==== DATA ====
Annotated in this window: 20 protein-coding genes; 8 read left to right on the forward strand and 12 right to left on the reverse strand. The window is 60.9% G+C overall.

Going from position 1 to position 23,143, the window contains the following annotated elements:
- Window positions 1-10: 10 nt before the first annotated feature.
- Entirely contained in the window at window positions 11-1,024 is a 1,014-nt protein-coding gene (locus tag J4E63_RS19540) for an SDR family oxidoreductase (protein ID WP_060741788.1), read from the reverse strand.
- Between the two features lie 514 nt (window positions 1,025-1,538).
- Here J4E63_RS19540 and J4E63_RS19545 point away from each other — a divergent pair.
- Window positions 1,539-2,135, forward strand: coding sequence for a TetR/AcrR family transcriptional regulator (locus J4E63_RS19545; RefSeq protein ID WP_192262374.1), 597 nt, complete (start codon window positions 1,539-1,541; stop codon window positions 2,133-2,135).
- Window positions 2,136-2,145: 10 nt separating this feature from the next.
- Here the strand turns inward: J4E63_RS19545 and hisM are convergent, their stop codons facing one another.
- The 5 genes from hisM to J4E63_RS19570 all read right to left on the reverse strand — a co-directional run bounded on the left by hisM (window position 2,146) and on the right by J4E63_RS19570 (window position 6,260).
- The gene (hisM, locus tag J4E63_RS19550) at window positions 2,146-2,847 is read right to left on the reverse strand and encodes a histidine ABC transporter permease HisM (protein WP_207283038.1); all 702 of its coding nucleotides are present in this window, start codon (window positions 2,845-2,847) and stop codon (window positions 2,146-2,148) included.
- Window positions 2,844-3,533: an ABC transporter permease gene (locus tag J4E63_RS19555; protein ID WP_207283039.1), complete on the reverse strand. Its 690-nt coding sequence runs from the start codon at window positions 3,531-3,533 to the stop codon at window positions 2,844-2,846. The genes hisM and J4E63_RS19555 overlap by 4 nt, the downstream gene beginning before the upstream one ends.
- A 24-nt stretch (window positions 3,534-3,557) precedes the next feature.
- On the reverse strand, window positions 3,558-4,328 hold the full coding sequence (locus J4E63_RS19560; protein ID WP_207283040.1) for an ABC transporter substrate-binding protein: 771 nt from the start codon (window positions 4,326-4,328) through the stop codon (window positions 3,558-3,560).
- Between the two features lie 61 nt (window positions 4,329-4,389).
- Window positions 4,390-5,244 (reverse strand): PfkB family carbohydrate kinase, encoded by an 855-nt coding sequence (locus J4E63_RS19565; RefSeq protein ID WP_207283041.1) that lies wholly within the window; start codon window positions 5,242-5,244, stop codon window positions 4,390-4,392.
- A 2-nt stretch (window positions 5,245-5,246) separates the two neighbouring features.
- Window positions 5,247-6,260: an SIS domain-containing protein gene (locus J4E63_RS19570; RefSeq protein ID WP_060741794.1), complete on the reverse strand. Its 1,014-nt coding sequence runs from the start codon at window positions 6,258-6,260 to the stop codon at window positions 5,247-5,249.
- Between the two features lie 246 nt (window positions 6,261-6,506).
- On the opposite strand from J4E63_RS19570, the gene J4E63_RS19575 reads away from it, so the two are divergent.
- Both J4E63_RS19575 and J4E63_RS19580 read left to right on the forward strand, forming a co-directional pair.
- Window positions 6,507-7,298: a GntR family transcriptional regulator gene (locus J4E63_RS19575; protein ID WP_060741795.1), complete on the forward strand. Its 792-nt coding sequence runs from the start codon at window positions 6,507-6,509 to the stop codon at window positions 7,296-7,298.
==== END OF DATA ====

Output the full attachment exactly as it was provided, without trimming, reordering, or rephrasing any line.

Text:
Annotated in this window: 20 protein-coding genes; 8 read left to right on the forward strand and 12 right to left on the reverse strand. The window is 60.9% G+C overall.

Going from position 1 to position 23,143, the window contains the following annotated elements:
- Window positions 1-10: 10 nt before the first annotated feature.
- Entirely contained in the window at window positions 11-1,024 is a 1,014-nt protein-coding gene (locus tag J4E63_RS19540) for an SDR family oxidoreductase (protein ID WP_060741788.1), read from the reverse strand.
- Between the two features lie 514 nt (window positions 1,025-1,538).
- Here J4E63_RS19540 and J4E63_RS19545 point away from each other — a divergent pair.
- Window positions 1,539-2,135, forward strand: coding sequence for a TetR/AcrR family transcriptional regulator (locus J4E63_RS19545; RefSeq protein ID WP_192262374.1), 597 nt, complete (start codon window positions 1,539-1,541; stop codon window positions 2,133-2,135).
- Window positions 2,136-2,145: 10 nt separating this feature from the next.
- Here the strand turns inward: J4E63_RS19545 and hisM are convergent, their stop codons facing one another.
- The 5 genes from hisM to J4E63_RS19570 all read right to left on the reverse strand — a co-directional run bounded on the left by hisM (window position 2,146) and on the right by J4E63_RS19570 (window position 6,260).
- The gene (hisM, locus tag J4E63_RS19550) at window positions 2,146-2,847 is read right to left on the reverse strand and encodes a histidine ABC transporter permease HisM (protein WP_207283038.1); all 702 of its coding nucleotides are present in this window, start codon (window positions 2,845-2,847) and stop codon (window positions 2,146-2,148) included.
- Window positions 2,844-3,533: an ABC transporter permease gene (locus tag J4E63_RS19555; protein ID WP_207283039.1), complete on the reverse strand. Its 690-nt coding sequence runs from the start codon at window positions 3,531-3,533 to the stop codon at window positions 2,844-2,846. The genes hisM and J4E63_RS19555 overlap by 4 nt, the downstream gene beginning before the upstream one ends.
- A 24-nt stretch (window positions 3,534-3,557) precedes the next feature.
- On the reverse strand, window positions 3,558-4,328 hold the full coding sequence (locus J4E63_RS19560; protein ID WP_207283040.1) for an ABC transporter substrate-binding protein: 771 nt from the start codon (window positions 4,326-4,328) through the stop codon (window positions 3,558-3,560).
- Between the two features lie 61 nt (window positions 4,329-4,389).
- Window positions 4,390-5,244 (reverse strand): PfkB family carbohydrate kinase, encoded by an 855-nt coding sequence (locus J4E63_RS19565; RefSeq protein ID WP_207283041.1) that lies wholly within the window; start codon window positions 5,242-5,244, stop codon window positions 4,390-4,392.
- A 2-nt stretch (window positions 5,245-5,246) separates the two neighbouring features.
- Window positions 5,247-6,260: an SIS domain-containing protein gene (locus J4E63_RS19570; RefSeq protein ID WP_060741794.1), complete on the reverse strand. Its 1,014-nt coding sequence runs from the start codon at window positions 6,258-6,260 to the stop codon at window positions 5,247-5,249.
- Between the two features lie 246 nt (window positions 6,261-6,506).
- On the opposite strand from J4E63_RS19570, the gene J4E63_RS19575 reads away from it, so the two are divergent.
- Both J4E63_RS19575 and J4E63_RS19580 read left to right on the forward strand, forming a co-directional pair.
- Window positions 6,507-7,298: a GntR family transcriptional regulator gene (locus J4E63_RS19575; protein ID WP_060741795.1), complete on the forward strand. Its 792-nt coding sequence runs from the start codon at window positions 6,507-6,509 to the stop codon at window positions 7,296-7,298.